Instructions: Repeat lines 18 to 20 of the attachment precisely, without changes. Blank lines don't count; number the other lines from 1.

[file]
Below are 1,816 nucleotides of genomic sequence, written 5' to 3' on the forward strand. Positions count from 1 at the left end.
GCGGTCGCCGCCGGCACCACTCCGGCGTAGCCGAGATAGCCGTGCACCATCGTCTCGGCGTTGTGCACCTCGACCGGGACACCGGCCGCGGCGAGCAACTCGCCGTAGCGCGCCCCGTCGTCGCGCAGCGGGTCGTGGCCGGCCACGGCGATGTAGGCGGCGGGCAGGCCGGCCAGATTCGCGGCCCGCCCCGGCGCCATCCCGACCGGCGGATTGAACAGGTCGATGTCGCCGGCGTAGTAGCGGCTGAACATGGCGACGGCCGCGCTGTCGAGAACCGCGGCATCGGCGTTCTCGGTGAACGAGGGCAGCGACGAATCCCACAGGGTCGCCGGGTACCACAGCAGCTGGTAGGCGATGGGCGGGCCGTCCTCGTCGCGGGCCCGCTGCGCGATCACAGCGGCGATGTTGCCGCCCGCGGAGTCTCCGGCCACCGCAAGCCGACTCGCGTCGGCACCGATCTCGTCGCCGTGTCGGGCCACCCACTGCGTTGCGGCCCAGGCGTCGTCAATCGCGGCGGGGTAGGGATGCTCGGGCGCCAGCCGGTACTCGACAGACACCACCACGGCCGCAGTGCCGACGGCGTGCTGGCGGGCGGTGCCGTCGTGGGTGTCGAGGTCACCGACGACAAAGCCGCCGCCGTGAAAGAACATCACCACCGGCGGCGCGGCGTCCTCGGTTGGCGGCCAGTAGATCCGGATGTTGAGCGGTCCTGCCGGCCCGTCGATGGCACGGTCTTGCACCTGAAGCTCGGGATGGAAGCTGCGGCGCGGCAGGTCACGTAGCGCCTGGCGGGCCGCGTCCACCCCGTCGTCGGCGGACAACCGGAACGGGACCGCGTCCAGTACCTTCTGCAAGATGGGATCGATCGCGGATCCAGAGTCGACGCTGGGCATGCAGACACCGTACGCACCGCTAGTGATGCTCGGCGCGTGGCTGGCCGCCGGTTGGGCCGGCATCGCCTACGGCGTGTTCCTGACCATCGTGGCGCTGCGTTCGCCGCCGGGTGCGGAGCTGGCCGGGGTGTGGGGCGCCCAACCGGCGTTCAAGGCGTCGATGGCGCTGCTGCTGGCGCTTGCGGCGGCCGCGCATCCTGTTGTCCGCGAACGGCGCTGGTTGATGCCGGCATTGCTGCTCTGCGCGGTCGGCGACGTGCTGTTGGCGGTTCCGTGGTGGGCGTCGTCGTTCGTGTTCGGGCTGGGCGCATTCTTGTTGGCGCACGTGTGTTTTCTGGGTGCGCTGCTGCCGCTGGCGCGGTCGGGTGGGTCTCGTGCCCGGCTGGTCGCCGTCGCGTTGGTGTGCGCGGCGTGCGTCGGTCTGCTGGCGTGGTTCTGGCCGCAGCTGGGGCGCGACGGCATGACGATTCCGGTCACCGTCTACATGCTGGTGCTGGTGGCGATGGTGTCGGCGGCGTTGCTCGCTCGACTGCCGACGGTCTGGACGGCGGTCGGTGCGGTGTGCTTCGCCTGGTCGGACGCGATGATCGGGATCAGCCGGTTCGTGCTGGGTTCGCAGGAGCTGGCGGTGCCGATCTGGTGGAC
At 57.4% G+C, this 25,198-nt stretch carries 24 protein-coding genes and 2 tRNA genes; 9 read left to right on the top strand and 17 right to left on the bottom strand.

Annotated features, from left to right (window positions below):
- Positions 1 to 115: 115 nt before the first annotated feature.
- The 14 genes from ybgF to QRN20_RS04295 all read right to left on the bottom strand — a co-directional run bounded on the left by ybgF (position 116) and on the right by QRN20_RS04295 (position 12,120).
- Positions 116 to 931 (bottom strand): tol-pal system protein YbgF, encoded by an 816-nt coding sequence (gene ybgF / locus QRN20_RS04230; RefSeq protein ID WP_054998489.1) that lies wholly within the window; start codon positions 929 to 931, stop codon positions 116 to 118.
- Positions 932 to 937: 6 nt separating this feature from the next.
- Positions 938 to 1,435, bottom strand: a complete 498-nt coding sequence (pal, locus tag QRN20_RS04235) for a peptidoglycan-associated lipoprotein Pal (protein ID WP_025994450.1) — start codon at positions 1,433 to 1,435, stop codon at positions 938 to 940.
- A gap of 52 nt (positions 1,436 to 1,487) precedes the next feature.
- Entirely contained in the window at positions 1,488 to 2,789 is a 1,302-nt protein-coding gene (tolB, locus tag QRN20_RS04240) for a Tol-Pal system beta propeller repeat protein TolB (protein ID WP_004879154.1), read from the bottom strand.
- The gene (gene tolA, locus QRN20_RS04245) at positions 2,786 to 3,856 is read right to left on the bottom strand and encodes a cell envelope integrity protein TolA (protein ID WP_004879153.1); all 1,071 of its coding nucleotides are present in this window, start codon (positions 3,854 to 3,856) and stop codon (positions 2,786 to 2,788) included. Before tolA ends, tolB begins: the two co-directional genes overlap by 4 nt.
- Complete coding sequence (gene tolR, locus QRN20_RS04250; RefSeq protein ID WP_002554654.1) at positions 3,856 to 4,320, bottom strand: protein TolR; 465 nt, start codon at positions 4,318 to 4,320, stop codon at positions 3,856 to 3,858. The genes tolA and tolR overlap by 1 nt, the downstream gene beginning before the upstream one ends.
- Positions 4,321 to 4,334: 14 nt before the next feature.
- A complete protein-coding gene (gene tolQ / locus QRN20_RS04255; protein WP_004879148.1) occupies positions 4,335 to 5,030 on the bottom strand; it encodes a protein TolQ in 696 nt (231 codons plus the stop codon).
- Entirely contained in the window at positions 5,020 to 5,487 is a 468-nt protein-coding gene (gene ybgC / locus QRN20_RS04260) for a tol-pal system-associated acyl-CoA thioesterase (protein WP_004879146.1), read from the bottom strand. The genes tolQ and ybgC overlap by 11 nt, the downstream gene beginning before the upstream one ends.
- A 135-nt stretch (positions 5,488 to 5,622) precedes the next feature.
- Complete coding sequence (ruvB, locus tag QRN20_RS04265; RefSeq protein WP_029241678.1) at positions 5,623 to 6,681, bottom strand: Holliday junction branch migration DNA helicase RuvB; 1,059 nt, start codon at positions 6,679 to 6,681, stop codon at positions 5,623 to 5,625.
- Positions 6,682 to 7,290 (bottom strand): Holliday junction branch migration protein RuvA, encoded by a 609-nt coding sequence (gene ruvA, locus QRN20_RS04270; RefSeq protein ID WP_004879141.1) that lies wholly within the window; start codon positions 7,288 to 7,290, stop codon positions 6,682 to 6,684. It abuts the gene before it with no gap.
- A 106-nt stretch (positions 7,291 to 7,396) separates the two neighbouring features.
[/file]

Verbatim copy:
- Complete coding sequence (ruvB, locus tag QRN20_RS04265; RefSeq protein WP_029241678.1) at positions 5,623 to 6,681, bottom strand: Holliday junction branch migration DNA helicase RuvB; 1,059 nt, start codon at positions 6,679 to 6,681, stop codon at positions 5,623 to 5,625.
- Positions 6,682 to 7,290 (bottom strand): Holliday junction branch migration protein RuvA, encoded by a 609-nt coding sequence (gene ruvA, locus QRN20_RS04270; RefSeq protein ID WP_004879141.1) that lies wholly within the window; start codon positions 7,288 to 7,290, stop codon positions 6,682 to 6,684. It abuts the gene before it with no gap.
- A 106-nt stretch (positions 7,291 to 7,396) separates the two neighbouring features.